Passionate, because it clearly requires and emotional capacity. If you aren't ready, you just aren't ready. Decisive, because it is a choice available to a free soul, it is not a commandment. And a course of action, because it has to be lived out.
There are two traditional parts to forgiveness. The first requires that you are ready to seek no more repayment. The second is that you step out of the place of judgment. When you are ready to take these two steps, you have reached the placed at the end of this road, the placed called forgiveness.
I liken it to driving a car to a certain destination. The cognitive part is deciding to make the trip and choosing the destination. This requires that you have knowledge of where you are going, or the ability to read a map. And like any destination, if you have been there a few times, it gets easy to find it again. It also requires that you look out of the windshield and assess information as you go. You must think all the way.
The emotional part is like the dashboard full of little lights that tell you if you are running hot or cold, if you have enough fuel etc. We all have emotional warning lights within us if we learn to pay attention to them.
The behavioral part is expresses by the fact that you have to actually do things; start the car, steer, brake etc. if you want to get to your destination.
As you can see any of these parts can cause problems if your try to do without them. If you try to drive without gas or oil, and ignore the lights, you will fail. If you gas up but never look at a map or even look out the windshield, you will certainly not arrive at your destination. And if you plan, map, gas up but just sit there you will fail again. All system must be go; all systems must cooperate together to get you to your destination.
So it is with forgiveness. If you decide to forgive, but ignore your emotional responses, you may get a ways, but your journey will be short. If you run entirely on emotions, and do not think or choose, your journey will be even shorter. And if you plan for the destination, and care for yourself, but do not enact your plan, it will be futile.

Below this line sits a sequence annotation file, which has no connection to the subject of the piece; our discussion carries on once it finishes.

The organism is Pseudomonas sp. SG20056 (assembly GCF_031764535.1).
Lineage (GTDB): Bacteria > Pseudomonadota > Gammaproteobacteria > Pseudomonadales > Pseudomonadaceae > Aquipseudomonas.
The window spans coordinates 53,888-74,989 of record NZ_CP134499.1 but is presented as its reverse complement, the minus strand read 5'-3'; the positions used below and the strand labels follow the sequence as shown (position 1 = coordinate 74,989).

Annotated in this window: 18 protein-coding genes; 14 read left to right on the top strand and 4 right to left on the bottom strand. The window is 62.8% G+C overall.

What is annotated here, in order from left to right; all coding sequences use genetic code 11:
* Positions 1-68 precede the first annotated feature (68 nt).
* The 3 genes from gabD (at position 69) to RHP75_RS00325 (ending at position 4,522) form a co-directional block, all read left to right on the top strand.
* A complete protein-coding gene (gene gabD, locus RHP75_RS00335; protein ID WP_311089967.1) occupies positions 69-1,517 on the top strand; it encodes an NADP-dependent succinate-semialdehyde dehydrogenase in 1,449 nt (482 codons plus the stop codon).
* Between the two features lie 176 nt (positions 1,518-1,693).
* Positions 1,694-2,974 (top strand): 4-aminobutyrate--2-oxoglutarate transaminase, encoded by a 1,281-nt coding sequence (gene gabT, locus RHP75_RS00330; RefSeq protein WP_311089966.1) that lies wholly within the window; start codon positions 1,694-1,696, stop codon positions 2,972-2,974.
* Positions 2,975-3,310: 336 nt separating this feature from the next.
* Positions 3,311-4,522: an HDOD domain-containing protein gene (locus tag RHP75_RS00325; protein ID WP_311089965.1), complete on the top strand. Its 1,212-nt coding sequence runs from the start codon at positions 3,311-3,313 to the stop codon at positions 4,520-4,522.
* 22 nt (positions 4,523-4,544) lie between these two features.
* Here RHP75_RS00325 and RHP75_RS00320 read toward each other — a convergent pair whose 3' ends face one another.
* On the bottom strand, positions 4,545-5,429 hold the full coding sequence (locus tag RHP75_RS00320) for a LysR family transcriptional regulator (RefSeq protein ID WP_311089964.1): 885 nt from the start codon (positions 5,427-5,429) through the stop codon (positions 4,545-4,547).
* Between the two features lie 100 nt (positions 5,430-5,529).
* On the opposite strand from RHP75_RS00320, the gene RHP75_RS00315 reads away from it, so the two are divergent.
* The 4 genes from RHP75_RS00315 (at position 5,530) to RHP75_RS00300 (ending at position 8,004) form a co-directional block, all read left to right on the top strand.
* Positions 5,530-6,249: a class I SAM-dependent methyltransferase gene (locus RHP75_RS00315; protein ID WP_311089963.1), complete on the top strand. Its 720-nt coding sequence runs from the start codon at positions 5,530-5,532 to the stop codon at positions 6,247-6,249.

You must decide that you want to be on the road to forgiveness, even if it takes your life to pursue it. You must know what it looks like and what it will require of you. Then you must assess your own emotional capability. Filling as many deficits as you can, and doing careful self-nourishment along the way. You can also ask others skilled in the journey to offer guidance and care. It is also important to note that you need divine help in this. Paul noted that we were to let these things be removed from us. We choose to be helped on this journey. Forgiveness must come from a position of strength. The journey will take as long as it will take. It believe the length of time will be proportionate to the hurt. For small hurts this process can be as short as a thought, a feeling, and an action in short succession, almost automatic. For the great injuries of life, this may be a long road, but it is infinitely better that the road of bitterness.
I once read a quote in a book by Brennan Manning, he includes a prayer which he says was found by the body of a dead child at the Ravensbruck Concentration camp. I look at it now and then, not as a standard to be measured against but as an inspiration.
"O Lord, remember not only the men and women of good will, but also those of ill will. But do not remember the suffering that they have inflicted upon us; remember rather the fruits that we have borne, thanks to the suffering - our comradeship, our loyalty, our humility, our courage, our generosity, the greatness of heart, which has grown out of all this, and when they come to judgment, let all the fruits we have borne be their forgiveness."